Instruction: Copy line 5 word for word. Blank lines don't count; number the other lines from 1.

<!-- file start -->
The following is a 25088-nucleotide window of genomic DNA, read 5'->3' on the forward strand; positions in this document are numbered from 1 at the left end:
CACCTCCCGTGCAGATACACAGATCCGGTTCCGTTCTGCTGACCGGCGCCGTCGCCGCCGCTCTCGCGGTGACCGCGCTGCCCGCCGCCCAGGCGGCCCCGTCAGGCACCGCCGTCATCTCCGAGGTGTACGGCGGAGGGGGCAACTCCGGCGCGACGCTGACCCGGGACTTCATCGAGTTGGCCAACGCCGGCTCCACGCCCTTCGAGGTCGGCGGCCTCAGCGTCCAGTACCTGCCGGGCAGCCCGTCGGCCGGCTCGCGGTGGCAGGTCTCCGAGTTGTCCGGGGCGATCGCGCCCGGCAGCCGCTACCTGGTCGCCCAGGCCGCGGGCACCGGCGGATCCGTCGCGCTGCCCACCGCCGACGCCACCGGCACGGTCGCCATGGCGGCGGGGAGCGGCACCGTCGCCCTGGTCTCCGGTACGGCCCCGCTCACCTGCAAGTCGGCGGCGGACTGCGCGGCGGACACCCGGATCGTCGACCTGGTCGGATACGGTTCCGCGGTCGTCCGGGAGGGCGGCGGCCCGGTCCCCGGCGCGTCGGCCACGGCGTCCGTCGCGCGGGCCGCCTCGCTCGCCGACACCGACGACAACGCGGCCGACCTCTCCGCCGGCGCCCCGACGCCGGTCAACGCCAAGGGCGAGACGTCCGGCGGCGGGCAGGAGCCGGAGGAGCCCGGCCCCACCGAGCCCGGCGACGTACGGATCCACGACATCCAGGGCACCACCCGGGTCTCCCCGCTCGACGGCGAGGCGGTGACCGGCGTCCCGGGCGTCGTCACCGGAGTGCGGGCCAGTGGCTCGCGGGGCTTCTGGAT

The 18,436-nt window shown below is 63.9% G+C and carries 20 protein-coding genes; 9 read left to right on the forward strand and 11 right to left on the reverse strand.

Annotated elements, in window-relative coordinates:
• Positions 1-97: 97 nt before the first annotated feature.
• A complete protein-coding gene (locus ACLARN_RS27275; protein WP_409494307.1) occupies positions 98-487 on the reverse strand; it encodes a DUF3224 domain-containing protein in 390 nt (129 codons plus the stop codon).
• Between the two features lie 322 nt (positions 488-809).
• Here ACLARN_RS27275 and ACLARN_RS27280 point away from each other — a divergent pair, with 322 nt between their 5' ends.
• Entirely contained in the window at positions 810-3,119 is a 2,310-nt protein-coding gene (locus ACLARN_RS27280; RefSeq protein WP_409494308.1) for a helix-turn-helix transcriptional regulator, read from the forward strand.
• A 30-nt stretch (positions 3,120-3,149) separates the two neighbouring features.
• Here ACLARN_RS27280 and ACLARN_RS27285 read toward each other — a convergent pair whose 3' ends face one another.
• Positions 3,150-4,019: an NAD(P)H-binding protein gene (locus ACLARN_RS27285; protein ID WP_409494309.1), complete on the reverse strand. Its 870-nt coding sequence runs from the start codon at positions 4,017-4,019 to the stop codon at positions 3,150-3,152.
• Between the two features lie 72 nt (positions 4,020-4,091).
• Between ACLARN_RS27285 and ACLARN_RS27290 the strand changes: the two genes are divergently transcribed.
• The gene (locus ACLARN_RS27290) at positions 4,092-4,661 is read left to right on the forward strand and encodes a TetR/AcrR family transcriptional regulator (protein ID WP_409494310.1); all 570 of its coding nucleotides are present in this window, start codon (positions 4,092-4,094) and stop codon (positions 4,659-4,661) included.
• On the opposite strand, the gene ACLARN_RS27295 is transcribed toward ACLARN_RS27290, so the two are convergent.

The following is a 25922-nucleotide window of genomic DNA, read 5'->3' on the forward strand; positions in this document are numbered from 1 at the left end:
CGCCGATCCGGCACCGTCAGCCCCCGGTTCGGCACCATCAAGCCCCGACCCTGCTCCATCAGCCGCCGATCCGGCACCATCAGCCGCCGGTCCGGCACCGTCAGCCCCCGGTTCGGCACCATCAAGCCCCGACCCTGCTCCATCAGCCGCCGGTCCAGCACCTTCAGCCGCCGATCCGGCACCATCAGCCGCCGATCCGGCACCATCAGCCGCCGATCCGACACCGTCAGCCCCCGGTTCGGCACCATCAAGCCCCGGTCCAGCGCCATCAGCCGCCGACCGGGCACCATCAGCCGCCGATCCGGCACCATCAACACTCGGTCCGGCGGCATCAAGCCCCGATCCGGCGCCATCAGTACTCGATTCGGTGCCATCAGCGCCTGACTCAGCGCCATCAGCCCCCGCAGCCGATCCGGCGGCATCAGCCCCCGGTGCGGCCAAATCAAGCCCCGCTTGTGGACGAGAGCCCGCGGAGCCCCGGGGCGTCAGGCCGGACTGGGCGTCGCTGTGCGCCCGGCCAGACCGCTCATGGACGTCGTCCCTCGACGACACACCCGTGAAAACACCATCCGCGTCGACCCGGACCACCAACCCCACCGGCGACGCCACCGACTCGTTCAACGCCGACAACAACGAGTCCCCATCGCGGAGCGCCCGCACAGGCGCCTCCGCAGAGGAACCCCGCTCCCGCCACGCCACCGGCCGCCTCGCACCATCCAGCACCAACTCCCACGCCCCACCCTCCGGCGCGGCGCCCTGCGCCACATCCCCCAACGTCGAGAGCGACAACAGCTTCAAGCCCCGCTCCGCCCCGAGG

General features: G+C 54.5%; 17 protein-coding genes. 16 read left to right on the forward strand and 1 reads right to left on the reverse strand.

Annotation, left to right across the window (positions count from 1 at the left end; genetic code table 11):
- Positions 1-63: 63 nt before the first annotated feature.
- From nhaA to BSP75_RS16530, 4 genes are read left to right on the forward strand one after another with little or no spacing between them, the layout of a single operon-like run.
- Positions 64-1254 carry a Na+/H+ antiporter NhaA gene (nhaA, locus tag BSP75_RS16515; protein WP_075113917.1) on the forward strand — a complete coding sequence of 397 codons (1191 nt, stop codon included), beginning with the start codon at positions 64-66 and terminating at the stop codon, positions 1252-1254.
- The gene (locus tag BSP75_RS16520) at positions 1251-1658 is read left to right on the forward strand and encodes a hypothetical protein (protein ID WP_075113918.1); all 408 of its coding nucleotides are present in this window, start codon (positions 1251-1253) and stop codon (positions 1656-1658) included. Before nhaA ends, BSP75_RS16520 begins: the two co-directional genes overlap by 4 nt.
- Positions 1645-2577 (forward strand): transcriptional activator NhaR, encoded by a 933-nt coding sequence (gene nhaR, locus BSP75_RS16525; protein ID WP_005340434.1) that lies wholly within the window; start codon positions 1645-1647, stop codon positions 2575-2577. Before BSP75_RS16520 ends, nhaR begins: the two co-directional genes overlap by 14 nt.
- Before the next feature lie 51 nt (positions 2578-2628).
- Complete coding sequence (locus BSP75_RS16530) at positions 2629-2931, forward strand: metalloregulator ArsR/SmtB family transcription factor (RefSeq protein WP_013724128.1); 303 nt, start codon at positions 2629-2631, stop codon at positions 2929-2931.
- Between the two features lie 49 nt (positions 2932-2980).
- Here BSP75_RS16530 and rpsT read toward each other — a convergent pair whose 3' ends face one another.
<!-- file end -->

• Positions 1-97: 97 nt before the first annotated feature.